The conditions under which it is negligible have not been extensively studied, or at least published to the best of our knowledge. We can however remark that if one part is close to then the expected product will be small. This is achieved for instance if is small for all the data generating distribution (recall that and depend on ). To put it into words if the value of does not vary much for all training examples. By symmetry we can make a similar argument for .

## 3.2 KFAC inversion

We now have a factorized approximate expression for :

Note that while the derivations proposed in KFAC use a single vector for all parameters of the layer , we explicitely separated the weight matrix and the bias in section 2.2↑ which gives a slightly different expression. Thus the matrix is separated into 2 blocks: 2 blocks on the diagonal that correspond to the weight matrix (block ) and the bias (block ), and 2 cross-terms that explicit their interactions.

We will see that separating the bias gives a nicer interpretation with a covariance matrix (as opposed to non-centered statistics).

We can now use the property . can not be be further simplified, so the next part is to obtain an expression for :

We can use the formula for inverting a block matrix (see Wikipedia:Block Matrix). We denote by and we get:

Note that is the covariance of : . It is centered (we substract ) which follows from the block matrix inversion formula, which in turns follows from the fact that we separated the bias. This motivates the use of centered statistics in second order inspired algorithms.

# 4 Writing the update

## 4.1 Derivation

Now that we have an expression for we can write the product required to make an update . In section 2.2↑ we wrote an expression for the jacobians . By a similar analysis we can write the gradients :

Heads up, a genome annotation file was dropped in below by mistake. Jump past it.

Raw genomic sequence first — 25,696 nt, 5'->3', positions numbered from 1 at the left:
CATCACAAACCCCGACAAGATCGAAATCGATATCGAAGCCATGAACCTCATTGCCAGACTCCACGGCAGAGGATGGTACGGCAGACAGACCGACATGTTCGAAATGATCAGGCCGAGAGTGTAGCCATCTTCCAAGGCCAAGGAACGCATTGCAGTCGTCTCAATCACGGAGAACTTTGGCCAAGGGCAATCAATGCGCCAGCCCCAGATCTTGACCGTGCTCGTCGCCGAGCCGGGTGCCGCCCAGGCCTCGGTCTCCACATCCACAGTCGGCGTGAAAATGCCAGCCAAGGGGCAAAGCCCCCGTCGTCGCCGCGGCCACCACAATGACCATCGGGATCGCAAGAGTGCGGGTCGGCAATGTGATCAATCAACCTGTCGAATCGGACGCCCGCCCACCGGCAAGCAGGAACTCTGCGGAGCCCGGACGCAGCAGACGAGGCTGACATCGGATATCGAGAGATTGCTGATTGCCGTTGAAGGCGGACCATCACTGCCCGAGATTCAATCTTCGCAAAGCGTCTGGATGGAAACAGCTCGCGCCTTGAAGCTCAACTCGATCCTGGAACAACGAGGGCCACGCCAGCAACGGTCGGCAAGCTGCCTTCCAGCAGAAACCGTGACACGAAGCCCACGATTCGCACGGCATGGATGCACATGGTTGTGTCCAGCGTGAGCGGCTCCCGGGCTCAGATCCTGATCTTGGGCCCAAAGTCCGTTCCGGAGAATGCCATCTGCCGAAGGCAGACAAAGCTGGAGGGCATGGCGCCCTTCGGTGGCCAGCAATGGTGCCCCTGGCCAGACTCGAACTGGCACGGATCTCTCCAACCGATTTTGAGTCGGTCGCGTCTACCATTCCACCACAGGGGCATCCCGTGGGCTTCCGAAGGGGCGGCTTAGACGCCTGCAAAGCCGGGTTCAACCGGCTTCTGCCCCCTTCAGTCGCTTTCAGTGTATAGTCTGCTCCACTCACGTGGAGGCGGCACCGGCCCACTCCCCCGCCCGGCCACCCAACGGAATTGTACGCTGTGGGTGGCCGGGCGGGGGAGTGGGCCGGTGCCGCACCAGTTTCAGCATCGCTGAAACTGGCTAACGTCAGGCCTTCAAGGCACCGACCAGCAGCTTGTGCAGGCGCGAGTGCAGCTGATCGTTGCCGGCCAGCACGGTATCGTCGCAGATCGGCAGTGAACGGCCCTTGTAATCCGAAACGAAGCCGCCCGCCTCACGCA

Using the same expressions as in 2.2↑ we can simplify :

Multiplying together with we get the product :

In the first line we can read the update for (in fact its vectorized version ), and the second line is the update for .

## 4.2 Updating the weight matrix

The new update for is given by:

We some algebraic manipulations we get back to the expression for the unflattened matrix:

This is to compare with the usual gradient descent update given by:

• the update is rescaled and rotated using the 2 matrices and
• the expectation is centered by substracting

In addition to the derivation proposed in KFAC, by expliciting the bias we obtained 2 different centerings:

• the covariance matrix
• the expectation is centered by substracting

## 4.3 Updating the bias vector

The new update for is given by:

This is to compare with the usual gradient descent update given by:

Once again we notice that the update is scaled and rotated using but there is also this strange scalar scaling for which we are not able to give an interpretation. However in practice we noted that we did not have any performance gain compared to using only .

# 5 Conclusion

We gave explicit derivation of the second order updates used in Gauss-Newton and in Natural gradient. By explicitly separating the weight matrices and the bias we obtained a nice centering term in both the covariance matrix used to rotate the update , and in the expectation used to compute the gradient .

It is well-known that centering things is often useful. It is sometimes referred as the centering trick, or mean only batch norm. Another efficient technique called natural neural networks [1] building on the structure of the FIM mentions the trick without giving it much justification. To the best that we know this justification based on the structure of the second order matrices has not yet been contributed. We hope that this blog note can enlighten deep learning practitioners who are not very familliar with second order methods, in order to invent new approximate algorithms with more efficient updates.

# References

[1] Guillaume Desjardins, Karen Simonyan, Razvan Pascanu, others. Natural neural networks. Advances in Neural Information Processing Systems:2071—2079, 2015.

[2] James Martens, Roger Grosse. Optimizing neural networks with kronecker-factored approximate curvature. International Conference on Machine Learning:2408—2417, 2015.

[3] Razvan Pascanu, Yoshua Bengio. Revisiting natural gradient for deep networks. arXiv preprint arXiv:1301.3584, 2013.

The algebra of second order methods in neural networks - October 29, 2017 - Thomas George